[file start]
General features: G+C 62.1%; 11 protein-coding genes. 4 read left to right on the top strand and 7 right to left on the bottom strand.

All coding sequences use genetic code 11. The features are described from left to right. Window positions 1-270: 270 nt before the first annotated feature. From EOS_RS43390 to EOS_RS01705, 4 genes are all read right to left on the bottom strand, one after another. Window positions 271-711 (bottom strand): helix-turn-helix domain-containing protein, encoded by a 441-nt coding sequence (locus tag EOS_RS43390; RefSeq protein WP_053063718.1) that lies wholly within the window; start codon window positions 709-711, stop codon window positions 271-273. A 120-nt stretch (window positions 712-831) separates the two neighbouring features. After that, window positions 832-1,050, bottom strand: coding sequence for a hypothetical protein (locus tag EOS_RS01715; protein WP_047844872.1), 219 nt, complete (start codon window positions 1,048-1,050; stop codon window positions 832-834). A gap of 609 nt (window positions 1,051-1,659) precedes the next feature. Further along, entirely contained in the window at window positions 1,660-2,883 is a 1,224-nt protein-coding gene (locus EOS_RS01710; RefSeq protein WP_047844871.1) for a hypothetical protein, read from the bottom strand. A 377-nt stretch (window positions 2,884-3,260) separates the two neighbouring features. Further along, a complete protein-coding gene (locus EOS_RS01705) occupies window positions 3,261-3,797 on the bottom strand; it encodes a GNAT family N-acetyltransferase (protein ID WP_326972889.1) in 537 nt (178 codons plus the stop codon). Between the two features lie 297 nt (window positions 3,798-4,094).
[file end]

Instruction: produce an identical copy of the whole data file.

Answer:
General features: G+C 62.1%; 11 protein-coding genes. 4 read left to right on the top strand and 7 right to left on the bottom strand.

All coding sequences use genetic code 11. The features are described from left to right. Window positions 1-270: 270 nt before the first annotated feature. From EOS_RS43390 to EOS_RS01705, 4 genes are all read right to left on the bottom strand, one after another. Window positions 271-711 (bottom strand): helix-turn-helix domain-containing protein, encoded by a 441-nt coding sequence (locus tag EOS_RS43390; RefSeq protein WP_053063718.1) that lies wholly within the window; start codon window positions 709-711, stop codon window positions 271-273. A 120-nt stretch (window positions 712-831) separates the two neighbouring features. After that, window positions 832-1,050, bottom strand: coding sequence for a hypothetical protein (locus tag EOS_RS01715; protein WP_047844872.1), 219 nt, complete (start codon window positions 1,048-1,050; stop codon window positions 832-834). A gap of 609 nt (window positions 1,051-1,659) precedes the next feature. Further along, entirely contained in the window at window positions 1,660-2,883 is a 1,224-nt protein-coding gene (locus EOS_RS01710; RefSeq protein WP_047844871.1) for a hypothetical protein, read from the bottom strand. A 377-nt stretch (window positions 2,884-3,260) separates the two neighbouring features. Further along, a complete protein-coding gene (locus EOS_RS01705) occupies window positions 3,261-3,797 on the bottom strand; it encodes a GNAT family N-acetyltransferase (protein ID WP_326972889.1) in 537 nt (178 codons plus the stop codon). Between the two features lie 297 nt (window positions 3,798-4,094).